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J Clin Invest. 1990 Jun;85(6):1936-43.

Role of tumor necrosis factor-alpha in the pathophysiologic alterations after hepatic ischemia/reperfusion injury in the rat.

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Department of Surgery, University of Michigan Medical Center, Ann Arbor 48109.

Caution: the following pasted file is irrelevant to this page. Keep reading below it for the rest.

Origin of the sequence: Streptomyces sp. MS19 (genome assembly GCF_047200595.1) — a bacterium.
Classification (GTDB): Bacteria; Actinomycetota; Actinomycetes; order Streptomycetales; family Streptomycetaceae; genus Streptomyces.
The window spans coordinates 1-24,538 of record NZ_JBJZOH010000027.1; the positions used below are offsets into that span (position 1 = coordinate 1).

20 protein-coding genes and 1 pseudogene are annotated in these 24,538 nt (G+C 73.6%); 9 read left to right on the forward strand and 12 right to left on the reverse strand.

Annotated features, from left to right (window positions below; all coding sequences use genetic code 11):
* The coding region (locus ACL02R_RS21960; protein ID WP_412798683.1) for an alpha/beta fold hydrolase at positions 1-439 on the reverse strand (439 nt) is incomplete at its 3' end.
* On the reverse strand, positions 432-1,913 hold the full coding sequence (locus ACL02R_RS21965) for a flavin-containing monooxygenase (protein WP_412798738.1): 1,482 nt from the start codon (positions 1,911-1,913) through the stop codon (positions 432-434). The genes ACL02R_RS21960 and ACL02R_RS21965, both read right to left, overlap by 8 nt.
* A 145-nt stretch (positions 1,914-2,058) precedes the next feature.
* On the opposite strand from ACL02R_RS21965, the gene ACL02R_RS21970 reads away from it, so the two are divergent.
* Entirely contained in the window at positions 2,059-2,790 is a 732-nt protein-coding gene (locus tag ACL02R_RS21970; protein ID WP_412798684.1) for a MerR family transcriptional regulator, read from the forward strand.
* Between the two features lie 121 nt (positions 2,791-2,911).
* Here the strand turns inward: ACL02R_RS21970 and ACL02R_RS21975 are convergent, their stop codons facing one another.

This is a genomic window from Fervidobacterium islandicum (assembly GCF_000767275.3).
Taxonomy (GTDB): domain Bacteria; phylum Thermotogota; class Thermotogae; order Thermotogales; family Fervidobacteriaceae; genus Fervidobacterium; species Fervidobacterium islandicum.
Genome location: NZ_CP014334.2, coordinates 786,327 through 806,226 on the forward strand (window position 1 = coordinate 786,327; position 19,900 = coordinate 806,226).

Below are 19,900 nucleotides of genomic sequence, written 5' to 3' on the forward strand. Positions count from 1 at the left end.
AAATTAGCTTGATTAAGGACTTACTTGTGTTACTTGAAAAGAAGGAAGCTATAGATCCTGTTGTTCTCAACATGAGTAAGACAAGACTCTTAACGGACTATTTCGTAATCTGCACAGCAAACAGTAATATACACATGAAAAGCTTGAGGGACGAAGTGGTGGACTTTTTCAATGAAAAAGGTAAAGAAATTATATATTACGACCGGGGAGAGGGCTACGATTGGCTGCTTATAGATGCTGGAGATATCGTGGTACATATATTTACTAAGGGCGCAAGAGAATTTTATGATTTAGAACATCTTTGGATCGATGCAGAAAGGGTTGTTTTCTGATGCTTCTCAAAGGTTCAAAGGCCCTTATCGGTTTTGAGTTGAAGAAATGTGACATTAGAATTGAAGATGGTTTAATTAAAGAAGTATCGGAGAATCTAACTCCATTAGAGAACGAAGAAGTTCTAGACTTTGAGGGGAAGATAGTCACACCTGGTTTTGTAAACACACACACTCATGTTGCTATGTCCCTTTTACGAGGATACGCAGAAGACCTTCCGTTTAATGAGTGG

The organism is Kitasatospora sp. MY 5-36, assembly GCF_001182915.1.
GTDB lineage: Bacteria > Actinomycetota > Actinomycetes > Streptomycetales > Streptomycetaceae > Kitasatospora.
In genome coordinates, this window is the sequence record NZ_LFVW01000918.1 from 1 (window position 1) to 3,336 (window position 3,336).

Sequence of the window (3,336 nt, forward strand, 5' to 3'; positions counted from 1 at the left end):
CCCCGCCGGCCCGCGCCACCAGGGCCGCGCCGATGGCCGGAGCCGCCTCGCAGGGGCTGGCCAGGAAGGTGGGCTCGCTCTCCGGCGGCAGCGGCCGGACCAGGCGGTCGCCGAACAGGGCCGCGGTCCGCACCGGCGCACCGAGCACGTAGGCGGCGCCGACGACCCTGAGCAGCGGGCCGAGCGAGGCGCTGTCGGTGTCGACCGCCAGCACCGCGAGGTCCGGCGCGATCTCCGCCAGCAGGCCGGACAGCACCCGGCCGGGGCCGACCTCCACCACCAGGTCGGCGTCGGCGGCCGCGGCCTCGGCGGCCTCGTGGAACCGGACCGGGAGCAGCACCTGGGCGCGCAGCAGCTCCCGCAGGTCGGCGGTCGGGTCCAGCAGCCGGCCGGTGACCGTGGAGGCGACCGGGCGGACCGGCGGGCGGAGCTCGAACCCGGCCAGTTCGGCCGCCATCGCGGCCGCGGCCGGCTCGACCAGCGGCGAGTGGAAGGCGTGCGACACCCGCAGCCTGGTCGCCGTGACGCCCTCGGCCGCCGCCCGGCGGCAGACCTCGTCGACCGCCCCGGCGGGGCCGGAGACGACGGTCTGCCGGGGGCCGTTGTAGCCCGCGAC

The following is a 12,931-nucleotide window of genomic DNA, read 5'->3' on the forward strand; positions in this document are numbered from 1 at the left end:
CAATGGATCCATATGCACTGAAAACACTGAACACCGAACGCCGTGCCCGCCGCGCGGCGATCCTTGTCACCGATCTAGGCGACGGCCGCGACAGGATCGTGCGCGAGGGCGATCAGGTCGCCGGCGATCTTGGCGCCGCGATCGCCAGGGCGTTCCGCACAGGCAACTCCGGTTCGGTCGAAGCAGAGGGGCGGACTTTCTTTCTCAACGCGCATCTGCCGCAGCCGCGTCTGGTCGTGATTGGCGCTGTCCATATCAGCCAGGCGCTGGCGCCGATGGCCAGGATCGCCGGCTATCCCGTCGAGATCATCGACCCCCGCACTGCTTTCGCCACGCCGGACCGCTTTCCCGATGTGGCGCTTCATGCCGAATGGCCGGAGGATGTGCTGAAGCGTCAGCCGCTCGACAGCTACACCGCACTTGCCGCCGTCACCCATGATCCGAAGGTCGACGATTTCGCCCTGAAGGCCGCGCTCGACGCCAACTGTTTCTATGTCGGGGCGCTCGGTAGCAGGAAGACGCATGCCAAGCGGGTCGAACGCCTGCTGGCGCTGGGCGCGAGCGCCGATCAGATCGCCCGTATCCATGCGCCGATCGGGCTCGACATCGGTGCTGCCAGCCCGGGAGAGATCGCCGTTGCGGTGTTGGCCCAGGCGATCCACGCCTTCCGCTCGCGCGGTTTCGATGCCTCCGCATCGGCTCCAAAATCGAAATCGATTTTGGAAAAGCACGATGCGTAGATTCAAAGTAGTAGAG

Cytokines are recognized as critical early mediators of organ injury. We attempted to determine whether or not severe hepatic ischemia/reperfusion injury results in tumor necrosis factor-alpha (TNF-alpha) release with subsequent local and systemic tissue injury. After 90 min of lobar hepatic ischemia, TNF was measurable during the reperfusion period in the plasma of all 14 experimental animals, with levels peaking between 9 and 352 pg/ml. Endotoxin was undetectable in the plasma of these animals. Pulmonary injury, as evidenced by a neutrophilic infiltrate, edema and intra-alveolar hemorrhage developed after hepatic reperfusion. The neutrophilic infiltrate was quantitated using a myeloperoxidase (MPO) assay; this demonstrated a significant increase in MPO after only 1 h of reperfusion. Anti-TNF antiserum pretreatment significantly reduced the pulmonary MPO after hepatic reperfusion. After a 12-h reperfusion period, there was histologic evidence of intra-alveolar hemorrhage and pulmonary edema. Morphometric assessment showed that pretreatment with anti-TNF antiserum was able to completely inhibit the development of pulmonary edema. Liver injury was quantitated by measuring serum glutamic pyruvic transaminase which showed peaks at 3 and 24 h. Anti-TNF antiserum pretreatment was able to significantly reduce both of these peak elevations. These data show that hepatic ischemia/reperfusion results in TNF production, and that this TNF is intimately associated with pulmonary and hepatic injury.

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